JOURNALIST: Labor has reaffirmed that they support offshore detention. People are really screaming out for an alternative to Scott Morrison and part of it is the concern about refugees. If Labor supports offshore detention, is that truly an alternative?

SHORTEN: People do want to see an alternative to Scott Morrison. They want strong economic management. Labor can give that, but they also want some compassion. Personally, I don't think it's compassionate to allow people smugglers to put vulnerable people on unsafe boats and risk losing their life sailing to Australia. The fact of the matter is that we do need to break the people smugglers model with the boats coming to Australia. And that's why I'm against the people smugglers. And that's why I want to make sure that the boats don't start again, and that we turn them around and we do all the things that have stopped people losing their lives at sea. You see, it's not compassionate, to create a system where we worry about you once you get to Australia but we don't care if you drown on the way. So I accept that we have to make sure that people who come to this country do so safely. That doesn't mean that we've got to vilify people wanting to come to this country. That doesn't mean that this government hasn't politicised the issue, and created a demonised vulnerable minority. Other than our First Nations people will, all of us came here from somewhere else. But I think it is important that it's done in a safe manner, not a reckless manner.

JOURNALIST: And what would be a non-reckless manner?

SHORTEN: Well, you make sure you have your proper agreed upon immigration programmes, which is a component of refugees, component of family reunion, and the component of skilled migration.

JOURNALIST:  It's been a bit of a shaky campaign for Albo so far. If and I know that this is not what he wants, but if he does lose, could you contest for leadership?

SHORTEN: Labor is in this to win it. I think we're competitive. Election campaigns, as I know very well, are roller coasters, you have your good days, and you're not so good days. The problem is that Mr. Morrison has had a shaky three years, and the roller coaster has been more down than up under Mr. Morrison. It's been shaky in the last three years because Australians have seen our real wages fall. Everything's going up except your wages. It's been shaky because Mr. Morrison took a lackadaisical attitude to the vaccine rollout where he famously said it's not a race. Australia was too slow getting vaccinated and Mr. Morrison's responsible for that. Mr. Morrison famously said, as Kristy was fighting fires and looking after her community down on the coast, Mr. Morrison was in Hawaii, saying he doesn't hold a hose. Australians can't afford another three years of the absentee landlord-ism, which is this government. Mr. Morrison has been missing in action for three years. And it is time for a change and Anthony Albanese leads a united team. And I'm looking forward to being the NDIS Minister and being here when we actually build this Respite Centre.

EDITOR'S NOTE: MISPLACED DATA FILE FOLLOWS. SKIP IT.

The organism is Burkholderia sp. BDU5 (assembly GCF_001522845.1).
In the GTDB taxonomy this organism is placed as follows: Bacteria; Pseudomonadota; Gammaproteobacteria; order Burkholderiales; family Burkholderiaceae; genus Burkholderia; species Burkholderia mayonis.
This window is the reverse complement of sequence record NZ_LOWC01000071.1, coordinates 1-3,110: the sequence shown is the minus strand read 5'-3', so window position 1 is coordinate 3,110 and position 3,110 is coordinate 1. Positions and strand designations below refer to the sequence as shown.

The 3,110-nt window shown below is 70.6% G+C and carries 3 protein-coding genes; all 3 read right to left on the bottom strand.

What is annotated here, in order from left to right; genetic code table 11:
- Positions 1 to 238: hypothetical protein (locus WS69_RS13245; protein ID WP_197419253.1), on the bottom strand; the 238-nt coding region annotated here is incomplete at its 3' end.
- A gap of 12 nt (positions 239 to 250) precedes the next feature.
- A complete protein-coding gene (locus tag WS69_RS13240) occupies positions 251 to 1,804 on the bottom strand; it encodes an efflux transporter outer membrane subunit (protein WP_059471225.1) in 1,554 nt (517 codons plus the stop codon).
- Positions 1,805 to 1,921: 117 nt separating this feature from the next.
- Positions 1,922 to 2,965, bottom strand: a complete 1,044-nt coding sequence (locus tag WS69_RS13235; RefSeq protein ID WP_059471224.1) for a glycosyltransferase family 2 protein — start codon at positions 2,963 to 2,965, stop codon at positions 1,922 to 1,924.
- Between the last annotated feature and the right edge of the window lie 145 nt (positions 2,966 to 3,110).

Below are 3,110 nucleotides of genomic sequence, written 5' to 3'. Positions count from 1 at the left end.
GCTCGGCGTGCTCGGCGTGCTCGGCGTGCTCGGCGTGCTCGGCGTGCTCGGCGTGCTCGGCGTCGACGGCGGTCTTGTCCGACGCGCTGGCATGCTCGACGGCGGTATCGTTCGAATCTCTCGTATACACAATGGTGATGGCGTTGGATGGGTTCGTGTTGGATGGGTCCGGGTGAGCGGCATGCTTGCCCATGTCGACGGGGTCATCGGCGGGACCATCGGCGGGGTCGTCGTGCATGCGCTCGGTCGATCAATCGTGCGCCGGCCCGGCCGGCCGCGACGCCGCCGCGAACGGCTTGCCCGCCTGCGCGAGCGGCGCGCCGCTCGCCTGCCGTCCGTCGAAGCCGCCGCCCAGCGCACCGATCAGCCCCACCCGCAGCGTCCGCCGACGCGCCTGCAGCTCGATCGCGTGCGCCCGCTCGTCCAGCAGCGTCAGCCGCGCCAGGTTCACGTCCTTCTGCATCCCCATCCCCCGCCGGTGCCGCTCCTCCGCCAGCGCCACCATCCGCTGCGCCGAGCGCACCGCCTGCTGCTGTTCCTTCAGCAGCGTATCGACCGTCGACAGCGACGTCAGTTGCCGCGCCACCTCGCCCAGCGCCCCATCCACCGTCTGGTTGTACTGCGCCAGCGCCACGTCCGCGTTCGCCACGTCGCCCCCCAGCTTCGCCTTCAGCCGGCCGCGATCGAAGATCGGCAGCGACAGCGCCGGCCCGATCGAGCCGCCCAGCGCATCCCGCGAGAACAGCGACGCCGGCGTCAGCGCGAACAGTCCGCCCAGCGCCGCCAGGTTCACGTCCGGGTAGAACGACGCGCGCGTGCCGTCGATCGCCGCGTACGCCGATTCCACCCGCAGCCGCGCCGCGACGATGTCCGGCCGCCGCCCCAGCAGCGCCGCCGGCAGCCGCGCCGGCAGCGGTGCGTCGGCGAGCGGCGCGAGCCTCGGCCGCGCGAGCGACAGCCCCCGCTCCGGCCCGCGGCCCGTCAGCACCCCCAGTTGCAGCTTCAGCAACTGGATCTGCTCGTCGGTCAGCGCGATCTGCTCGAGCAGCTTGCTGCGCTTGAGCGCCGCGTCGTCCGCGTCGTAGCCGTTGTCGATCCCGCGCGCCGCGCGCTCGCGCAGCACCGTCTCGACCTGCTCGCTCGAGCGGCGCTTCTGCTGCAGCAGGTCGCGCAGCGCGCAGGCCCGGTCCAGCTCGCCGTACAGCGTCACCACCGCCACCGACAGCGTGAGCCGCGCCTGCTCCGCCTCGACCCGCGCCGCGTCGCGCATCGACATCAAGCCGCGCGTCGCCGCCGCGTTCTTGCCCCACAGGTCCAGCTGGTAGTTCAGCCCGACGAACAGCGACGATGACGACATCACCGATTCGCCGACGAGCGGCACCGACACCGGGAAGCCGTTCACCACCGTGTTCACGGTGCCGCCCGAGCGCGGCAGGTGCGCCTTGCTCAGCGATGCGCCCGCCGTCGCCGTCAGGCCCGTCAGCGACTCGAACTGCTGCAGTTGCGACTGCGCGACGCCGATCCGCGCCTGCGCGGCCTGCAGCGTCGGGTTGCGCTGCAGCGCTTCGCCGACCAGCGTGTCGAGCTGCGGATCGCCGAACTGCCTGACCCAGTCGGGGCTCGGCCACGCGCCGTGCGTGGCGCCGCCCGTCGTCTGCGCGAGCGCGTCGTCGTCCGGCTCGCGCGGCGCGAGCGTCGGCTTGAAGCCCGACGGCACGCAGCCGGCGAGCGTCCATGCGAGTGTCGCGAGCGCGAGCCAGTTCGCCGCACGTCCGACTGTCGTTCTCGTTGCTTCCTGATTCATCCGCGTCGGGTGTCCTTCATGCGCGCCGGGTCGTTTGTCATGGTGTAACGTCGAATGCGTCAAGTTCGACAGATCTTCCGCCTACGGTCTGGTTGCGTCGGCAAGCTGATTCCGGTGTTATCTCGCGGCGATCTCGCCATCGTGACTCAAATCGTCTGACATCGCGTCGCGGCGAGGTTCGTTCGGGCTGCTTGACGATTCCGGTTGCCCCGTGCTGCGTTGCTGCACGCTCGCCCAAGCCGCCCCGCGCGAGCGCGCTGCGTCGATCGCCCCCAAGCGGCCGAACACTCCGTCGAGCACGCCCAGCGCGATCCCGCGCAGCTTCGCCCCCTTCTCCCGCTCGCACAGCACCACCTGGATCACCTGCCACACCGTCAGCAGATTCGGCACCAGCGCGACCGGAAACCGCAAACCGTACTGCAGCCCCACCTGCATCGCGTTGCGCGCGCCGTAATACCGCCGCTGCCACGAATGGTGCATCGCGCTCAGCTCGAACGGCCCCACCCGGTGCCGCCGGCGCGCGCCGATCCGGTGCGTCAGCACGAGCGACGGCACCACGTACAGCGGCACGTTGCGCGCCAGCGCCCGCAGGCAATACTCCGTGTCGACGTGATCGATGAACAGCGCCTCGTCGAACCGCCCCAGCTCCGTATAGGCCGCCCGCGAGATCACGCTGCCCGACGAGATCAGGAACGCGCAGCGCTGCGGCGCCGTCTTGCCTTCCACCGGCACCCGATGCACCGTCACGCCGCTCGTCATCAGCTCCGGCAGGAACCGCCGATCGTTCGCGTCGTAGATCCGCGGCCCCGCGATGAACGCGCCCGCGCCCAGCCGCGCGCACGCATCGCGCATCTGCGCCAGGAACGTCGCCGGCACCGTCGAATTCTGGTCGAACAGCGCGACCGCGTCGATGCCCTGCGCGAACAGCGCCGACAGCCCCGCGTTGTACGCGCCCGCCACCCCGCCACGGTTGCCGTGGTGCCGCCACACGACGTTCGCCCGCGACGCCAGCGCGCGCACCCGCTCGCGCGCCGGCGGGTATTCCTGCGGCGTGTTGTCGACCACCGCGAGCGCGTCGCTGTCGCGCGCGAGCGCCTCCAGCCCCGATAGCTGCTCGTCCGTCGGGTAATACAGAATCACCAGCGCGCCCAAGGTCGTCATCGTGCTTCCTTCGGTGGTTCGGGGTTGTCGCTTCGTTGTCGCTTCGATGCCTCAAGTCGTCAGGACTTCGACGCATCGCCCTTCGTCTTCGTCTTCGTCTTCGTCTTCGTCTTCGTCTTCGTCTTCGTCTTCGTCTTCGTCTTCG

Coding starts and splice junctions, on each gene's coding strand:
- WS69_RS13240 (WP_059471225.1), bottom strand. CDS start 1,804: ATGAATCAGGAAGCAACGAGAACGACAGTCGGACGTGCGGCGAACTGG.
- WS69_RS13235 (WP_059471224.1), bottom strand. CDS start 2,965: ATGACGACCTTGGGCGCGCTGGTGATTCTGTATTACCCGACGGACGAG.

JOURNALIST: Kristy, in regards to the Brindabella Road upgrade, can you talk a bit about how that’s going to improve things?

MCBAIN: The Brindabella Road upgrade is something that the Snowy Valleys community has been fighting for, for close to 50 years now. It was first talked about in the 70s. At the moment, Brindabella Road is a road that comes from the ACT into Tumut. And could potentially cut an hour of travel time between here and the Snowy Valleys. At a time where we are seeing more and more people travel domestically, at a time where people want to get off the main highways and explore what they have in their backyard, we need to make sure that all of our roads are as safe as possible. This safety upgrade looks at a particularly difficult part of the road from Piccadilly Circus to Goodradigbee. And it will be safety upgrades along the side of the road as well as maintaining the grade of the road.

JOURNALIST: And what will it mean for the economy in terms of jobs and tourism?

MCBAIN: The business case that was done in 2019 by the Snowy Valleys Council shows that for every dollar invested in upgrading the Brindabella Road there is a $7 return to the community. That means there are people that will go and spend money in that community. There'll be new business opportunities that will come off the ability to leverage the Queanbeyan region and the Canberra region being able to travel to the Snowy Valleys at a much, much faster rate than they currently can. And it also allows better access for our trucks. We have a forestry estate that is a huge part of the Eden-Monaro industries, and it will make it safer for our contractors, for our truck drivers and for those people who need to inspect our forestry estate. So this is a win not only for tourism, a win not only for community, but it's a win for business and industry and I look forward to those upgrades being done as soon as possible.